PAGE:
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Victory for Free Speech: Fourth Circuit Allows Alcohol Ads in Two Virginia University Newspapers

Last October, FIRE’s Joe Cohn brought you news regarding Educational Media Company at Virginia Tech v. Swecker, in which Virginia Tech’s The Collegiate Times (owned by the Educational Media Company) and the University of Virginia’s The Cavalier Daily challenged the constitutionality of the Virginia Department of Alcoholic Beverage Control’s ban on alcohol advertisements in college student publications. The news was bad then—the United States District Court for the Eastern District of Virginia ruled (PDF) that the ban was constitutional because it served what the court identified as a substantial governmental interest in reducing underage and binge drinking on campus.

However, the news got a lot better yesterday. In a victory for free speech, the U.S. Court of Appeals for the Fourth Circuit yesterday agreed with the papers’ contentions that the ban unconstitutionally restricts the newspaper staffs’ editorial decisions and is not an effective strategy to curtail underage drinking, particularly considering the readership of these papers.

Because the ban involves commercial speech, the appellate court analyzed its constitutionality under the test set forth by the U.S. Supreme Court in Central Hudson Gas & Electric Corp. v. Public Service Commission, 447 U.S. 557 (1980)—a less strict standard than that applied to restrictions on non-commercial speech. The Fourth Circuit wrote:

Under Central Hudson, a regulation of commercial speech will be upheld if (1) the regulated speech concerns lawful activity and is not misleading; (2) the regulation is supported by a substantial government interest; (3) the regulation directly advances that interest; and (4) the regulation is not more extensive than necessary to serve the government’s interest. Central Hudson, 447 U.S. at 566.

Applying these factors, the court found that “because the advertising ban is not appropriately tailored to Virginia’s stated aim,” it was not constitutional as applied to the two plaintiff newspapers. Although all parties conceded that Virginia’s goal of reducing underage drinking is a substantial governmental interest, the court found it significant that the majority of Cavalier Daily and Collegiate Times readers are over the age of 21. Because of this, applying the regulation to these newspapers “prohibits large numbers of adults ... from receiving truthful information about a product they are legally allowed to consume.” Such a result indicates that the regulation is not narrowly tailored to achieve the government’s stated goal and thus fails the fourth prong of the Central Hudson test and may not be applied to these publications under the First Amendment.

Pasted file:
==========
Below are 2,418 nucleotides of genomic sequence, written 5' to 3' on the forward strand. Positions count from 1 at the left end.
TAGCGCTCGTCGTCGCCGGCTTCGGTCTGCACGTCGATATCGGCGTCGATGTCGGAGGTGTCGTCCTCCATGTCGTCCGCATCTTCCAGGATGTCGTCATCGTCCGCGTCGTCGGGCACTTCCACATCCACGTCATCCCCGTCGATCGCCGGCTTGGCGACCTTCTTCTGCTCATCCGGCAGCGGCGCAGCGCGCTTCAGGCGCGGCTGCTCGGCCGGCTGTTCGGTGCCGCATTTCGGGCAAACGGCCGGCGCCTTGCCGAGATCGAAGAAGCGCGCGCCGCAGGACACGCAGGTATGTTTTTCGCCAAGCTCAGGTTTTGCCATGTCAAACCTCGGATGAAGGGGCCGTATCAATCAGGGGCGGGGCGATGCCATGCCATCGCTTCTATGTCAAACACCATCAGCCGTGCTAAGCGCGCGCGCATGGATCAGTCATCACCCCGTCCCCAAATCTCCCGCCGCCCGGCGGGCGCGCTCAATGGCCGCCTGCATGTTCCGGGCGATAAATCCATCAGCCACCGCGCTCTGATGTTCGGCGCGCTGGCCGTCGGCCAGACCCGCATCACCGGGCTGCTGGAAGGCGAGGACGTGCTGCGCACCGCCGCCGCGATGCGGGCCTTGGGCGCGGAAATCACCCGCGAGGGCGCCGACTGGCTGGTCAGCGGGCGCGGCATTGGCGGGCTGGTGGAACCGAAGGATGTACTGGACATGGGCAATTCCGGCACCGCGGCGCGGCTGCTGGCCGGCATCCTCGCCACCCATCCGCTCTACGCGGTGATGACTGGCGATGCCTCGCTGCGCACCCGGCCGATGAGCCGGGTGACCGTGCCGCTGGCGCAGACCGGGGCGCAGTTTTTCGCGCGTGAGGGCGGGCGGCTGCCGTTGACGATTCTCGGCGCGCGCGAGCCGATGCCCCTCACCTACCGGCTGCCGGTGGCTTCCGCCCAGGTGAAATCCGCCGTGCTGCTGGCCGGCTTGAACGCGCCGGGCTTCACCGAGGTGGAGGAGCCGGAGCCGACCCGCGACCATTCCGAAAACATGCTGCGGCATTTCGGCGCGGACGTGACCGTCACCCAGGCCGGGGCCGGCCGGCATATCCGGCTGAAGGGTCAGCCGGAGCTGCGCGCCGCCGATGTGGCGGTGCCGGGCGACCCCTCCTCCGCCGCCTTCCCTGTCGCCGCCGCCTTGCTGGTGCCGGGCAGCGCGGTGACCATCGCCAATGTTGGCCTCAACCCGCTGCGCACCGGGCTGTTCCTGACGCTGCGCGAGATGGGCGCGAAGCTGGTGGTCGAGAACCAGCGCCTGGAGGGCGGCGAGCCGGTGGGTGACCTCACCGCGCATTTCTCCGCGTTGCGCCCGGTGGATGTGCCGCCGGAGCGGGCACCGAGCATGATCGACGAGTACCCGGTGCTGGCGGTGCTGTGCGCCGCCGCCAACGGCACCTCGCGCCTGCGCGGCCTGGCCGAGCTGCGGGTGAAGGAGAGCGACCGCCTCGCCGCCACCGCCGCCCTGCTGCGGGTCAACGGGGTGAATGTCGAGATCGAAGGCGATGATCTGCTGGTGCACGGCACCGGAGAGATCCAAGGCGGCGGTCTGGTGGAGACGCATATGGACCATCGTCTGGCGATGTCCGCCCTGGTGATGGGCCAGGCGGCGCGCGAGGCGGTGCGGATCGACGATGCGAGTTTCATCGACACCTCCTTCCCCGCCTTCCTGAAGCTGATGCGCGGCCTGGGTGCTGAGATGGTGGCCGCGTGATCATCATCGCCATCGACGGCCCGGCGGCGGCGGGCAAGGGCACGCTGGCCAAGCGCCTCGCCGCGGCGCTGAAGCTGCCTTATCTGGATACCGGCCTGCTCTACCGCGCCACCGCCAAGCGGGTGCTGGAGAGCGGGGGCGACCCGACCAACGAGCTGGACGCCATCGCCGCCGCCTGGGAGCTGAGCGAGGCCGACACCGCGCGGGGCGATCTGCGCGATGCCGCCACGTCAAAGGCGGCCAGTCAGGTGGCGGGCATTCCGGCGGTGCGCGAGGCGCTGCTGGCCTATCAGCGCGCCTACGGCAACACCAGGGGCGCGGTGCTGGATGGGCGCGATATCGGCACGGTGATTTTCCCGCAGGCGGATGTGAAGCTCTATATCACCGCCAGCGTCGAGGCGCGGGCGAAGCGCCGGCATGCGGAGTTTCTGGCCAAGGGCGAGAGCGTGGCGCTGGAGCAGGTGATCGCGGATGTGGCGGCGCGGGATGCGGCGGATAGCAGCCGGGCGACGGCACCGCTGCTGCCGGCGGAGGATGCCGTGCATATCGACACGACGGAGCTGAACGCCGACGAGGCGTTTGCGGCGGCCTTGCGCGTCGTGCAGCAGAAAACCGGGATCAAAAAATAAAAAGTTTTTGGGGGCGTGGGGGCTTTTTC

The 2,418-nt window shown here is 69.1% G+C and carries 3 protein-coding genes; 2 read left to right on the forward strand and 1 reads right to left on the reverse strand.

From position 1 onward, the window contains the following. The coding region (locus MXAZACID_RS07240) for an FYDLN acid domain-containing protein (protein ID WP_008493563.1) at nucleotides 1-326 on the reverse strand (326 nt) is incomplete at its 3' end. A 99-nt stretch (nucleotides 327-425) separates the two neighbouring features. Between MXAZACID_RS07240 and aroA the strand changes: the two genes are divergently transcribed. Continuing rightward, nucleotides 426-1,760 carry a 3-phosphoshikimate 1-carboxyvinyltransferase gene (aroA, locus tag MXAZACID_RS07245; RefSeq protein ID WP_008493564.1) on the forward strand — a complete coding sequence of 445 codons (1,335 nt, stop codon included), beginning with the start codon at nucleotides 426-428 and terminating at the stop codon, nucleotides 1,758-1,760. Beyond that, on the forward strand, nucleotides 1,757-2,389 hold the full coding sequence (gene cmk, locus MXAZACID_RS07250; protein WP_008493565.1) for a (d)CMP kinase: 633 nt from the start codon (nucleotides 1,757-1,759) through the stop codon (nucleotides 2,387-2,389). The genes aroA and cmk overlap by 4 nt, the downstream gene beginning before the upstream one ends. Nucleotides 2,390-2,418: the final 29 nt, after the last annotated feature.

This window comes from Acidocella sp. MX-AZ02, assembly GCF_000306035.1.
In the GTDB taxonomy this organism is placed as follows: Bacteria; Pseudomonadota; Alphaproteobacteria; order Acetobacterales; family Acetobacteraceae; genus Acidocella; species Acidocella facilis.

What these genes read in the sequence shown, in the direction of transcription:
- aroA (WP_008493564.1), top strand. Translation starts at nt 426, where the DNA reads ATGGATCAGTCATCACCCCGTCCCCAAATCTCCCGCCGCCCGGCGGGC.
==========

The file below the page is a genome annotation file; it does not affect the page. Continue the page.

In a separate opinion, the ban was determined to be constitutional on its face. This means it may still be applied to other college papers, particularly at schools where the majority of readers are under the age of 21. Yesterday’s decision, however, remains a significant development for The Collegiate Times and The Cavalier Daily and is likely to result in higher protections for student press at many Virginia schools.

The Fourth Circuit opinion also cites Pitt News v. Pappert, 379 F.3d 96 (3d Cir. 2004), in which a similar regulation by the Pennsylvania Liquor Control Board was invalidated in light of the mostly-legal readership of the University of Pittsburgh’s student paper.

As Allie Grasgreen notes in an article for Inside Higher Ed today, Virginia’s regulation has had significant negative effects on student newspapers. Student papers survive largely on advertising revenue, and disallowing ads for alcohol greatly hindered newspapers’ abilities to raise funds for publication. Additionally, Cavalier Daily editor-in-chief Kaz Komolafe said production was often delayed by uncertainty about whether certain content would be allowed under the regulation:

Sometimes, it was unclear whether an offer would be permissible; for instance, an ad for a concert sponsor in part by a particular brand of beer, whose small logo might appear somewhere.

“If you’re on the phone with an advertiser, you don’t want to say, let me go check with my lawyer for three days,” she said. “And by then the event’s already happened.”

As we’ve often emphasized here on The Torch, allowing timely speech concerning current events is a critical component of free expression, and this is especially true in the case of student-run periodicals.

The Student Press Law Center reported yesterday that Virginia’s Attorney General’s Office was still considering whether to appeal the decision. In the meantime, plaintiffs, amici, and advocates for a free student press—including FIRE—are praising the decision (PDF) as an important victory.

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